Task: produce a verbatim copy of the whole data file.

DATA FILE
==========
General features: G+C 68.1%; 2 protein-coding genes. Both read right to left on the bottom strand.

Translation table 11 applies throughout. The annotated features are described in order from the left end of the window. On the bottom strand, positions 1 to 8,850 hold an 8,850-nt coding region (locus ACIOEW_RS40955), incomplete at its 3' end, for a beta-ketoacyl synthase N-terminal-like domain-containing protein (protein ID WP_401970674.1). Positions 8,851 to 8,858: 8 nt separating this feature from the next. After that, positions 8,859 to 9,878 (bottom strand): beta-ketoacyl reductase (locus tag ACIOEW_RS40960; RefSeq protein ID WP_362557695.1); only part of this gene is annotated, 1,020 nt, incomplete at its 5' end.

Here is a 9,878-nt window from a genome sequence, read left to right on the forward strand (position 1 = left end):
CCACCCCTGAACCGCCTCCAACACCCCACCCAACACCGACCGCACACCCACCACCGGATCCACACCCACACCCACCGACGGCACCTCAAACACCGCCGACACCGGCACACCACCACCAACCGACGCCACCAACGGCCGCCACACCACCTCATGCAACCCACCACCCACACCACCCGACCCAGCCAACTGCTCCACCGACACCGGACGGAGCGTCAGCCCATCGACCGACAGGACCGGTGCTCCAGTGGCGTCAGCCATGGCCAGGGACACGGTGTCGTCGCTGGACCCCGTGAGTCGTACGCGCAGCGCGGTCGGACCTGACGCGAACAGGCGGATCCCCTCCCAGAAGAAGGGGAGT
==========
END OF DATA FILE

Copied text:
General features: G+C 68.1%; 2 protein-coding genes. Both read right to left on the bottom strand.

Translation table 11 applies throughout. The annotated features are described in order from the left end of the window. On the bottom strand, positions 1 to 8,850 hold an 8,850-nt coding region (locus ACIOEW_RS40955), incomplete at its 3' end, for a beta-ketoacyl synthase N-terminal-like domain-containing protein (protein ID WP_401970674.1). Positions 8,851 to 8,858: 8 nt separating this feature from the next. After that, positions 8,859 to 9,878 (bottom strand): beta-ketoacyl reductase (locus tag ACIOEW_RS40960; RefSeq protein ID WP_362557695.1); only part of this gene is annotated, 1,020 nt, incomplete at its 5' end.

Here is a 9,878-nt window from a genome sequence, read left to right on the forward strand (position 1 = left end):
CCACCCCTGAACCGCCTCCAACACCCCACCCAACACCGACCGCACACCCACCACCGGATCCACACCCACACCCACCGACGGCACCTCAAACACCGCCGACACCGGCACACCACCACCAACCGACGCCACCAACGGCCGCCACACCACCTCATGCAACCCACCACCCACACCACCCGACCCAGCCAACTGCTCCACCGACACCGGACGGAGCGTCAGCCCATCGACCGACAGGACCGGTGCTCCAGTGGCGTCAGCCATGGCCAGGGACACGGTGTCGTCGCTGGACCCCGTGAGTCGTACGCGCAGCGCGGTCGGACCTGACGCGAACAGGCGGATCCCCTCCCAGAAGAAGGGGAGT